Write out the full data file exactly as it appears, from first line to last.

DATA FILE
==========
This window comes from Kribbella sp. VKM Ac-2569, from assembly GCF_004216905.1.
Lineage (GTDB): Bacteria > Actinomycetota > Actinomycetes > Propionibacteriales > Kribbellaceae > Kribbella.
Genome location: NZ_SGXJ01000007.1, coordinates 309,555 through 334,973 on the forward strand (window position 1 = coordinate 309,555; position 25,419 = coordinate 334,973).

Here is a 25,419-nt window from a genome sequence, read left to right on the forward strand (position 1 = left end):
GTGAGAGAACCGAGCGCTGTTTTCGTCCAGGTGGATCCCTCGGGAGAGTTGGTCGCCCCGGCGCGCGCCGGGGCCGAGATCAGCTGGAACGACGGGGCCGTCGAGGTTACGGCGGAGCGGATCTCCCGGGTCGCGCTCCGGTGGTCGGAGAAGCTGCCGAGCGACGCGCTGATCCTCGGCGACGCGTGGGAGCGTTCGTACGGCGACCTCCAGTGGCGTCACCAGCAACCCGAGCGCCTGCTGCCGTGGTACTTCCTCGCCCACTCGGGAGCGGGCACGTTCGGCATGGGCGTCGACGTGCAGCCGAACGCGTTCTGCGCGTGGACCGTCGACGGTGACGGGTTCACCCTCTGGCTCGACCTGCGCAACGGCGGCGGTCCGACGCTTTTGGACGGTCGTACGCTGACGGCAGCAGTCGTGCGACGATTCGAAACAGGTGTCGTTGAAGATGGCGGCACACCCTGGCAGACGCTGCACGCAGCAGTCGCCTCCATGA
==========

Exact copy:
This window comes from Kribbella sp. VKM Ac-2569, from assembly GCF_004216905.1.
Lineage (GTDB): Bacteria > Actinomycetota > Actinomycetes > Propionibacteriales > Kribbellaceae > Kribbella.
Genome location: NZ_SGXJ01000007.1, coordinates 309,555 through 334,973 on the forward strand (window position 1 = coordinate 309,555; position 25,419 = coordinate 334,973).

Here is a 25,419-nt window from a genome sequence, read left to right on the forward strand (position 1 = left end):
GTGAGAGAACCGAGCGCTGTTTTCGTCCAGGTGGATCCCTCGGGAGAGTTGGTCGCCCCGGCGCGCGCCGGGGCCGAGATCAGCTGGAACGACGGGGCCGTCGAGGTTACGGCGGAGCGGATCTCCCGGGTCGCGCTCCGGTGGTCGGAGAAGCTGCCGAGCGACGCGCTGATCCTCGGCGACGCGTGGGAGCGTTCGTACGGCGACCTCCAGTGGCGTCACCAGCAACCCGAGCGCCTGCTGCCGTGGTACTTCCTCGCCCACTCGGGAGCGGGCACGTTCGGCATGGGCGTCGACGTGCAGCCGAACGCGTTCTGCGCGTGGACCGTCGACGGTGACGGGTTCACCCTCTGGCTCGACCTGCGCAACGGCGGCGGTCCGACGCTTTTGGACGGTCGTACGCTGACGGCAGCAGTCGTGCGACGATTCGAAACAGGTGTCGTTGAAGATGGCGGCACACCCTGGCAGACGCTGCACGCAGCAGTCGCCTCCATGA